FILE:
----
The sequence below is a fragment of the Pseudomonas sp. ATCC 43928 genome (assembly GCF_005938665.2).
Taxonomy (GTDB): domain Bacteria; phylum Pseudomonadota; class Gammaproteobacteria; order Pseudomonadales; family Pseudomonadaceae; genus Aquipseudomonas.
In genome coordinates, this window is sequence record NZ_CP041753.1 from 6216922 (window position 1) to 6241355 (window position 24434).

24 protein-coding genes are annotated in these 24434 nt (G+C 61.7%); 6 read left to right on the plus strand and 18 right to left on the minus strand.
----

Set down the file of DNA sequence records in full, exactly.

The sequence below is a fragment of the Pseudomonas sp. ATCC 43928 genome (assembly GCF_005938665.2).
Taxonomy (GTDB): domain Bacteria; phylum Pseudomonadota; class Gammaproteobacteria; order Pseudomonadales; family Pseudomonadaceae; genus Aquipseudomonas.
In genome coordinates, this window is sequence record NZ_CP041753.1 from 6216922 (window position 1) to 6241355 (window position 24434).

24 protein-coding genes are annotated in these 24434 nt (G+C 61.7%); 6 read left to right on the plus strand and 18 right to left on the minus strand.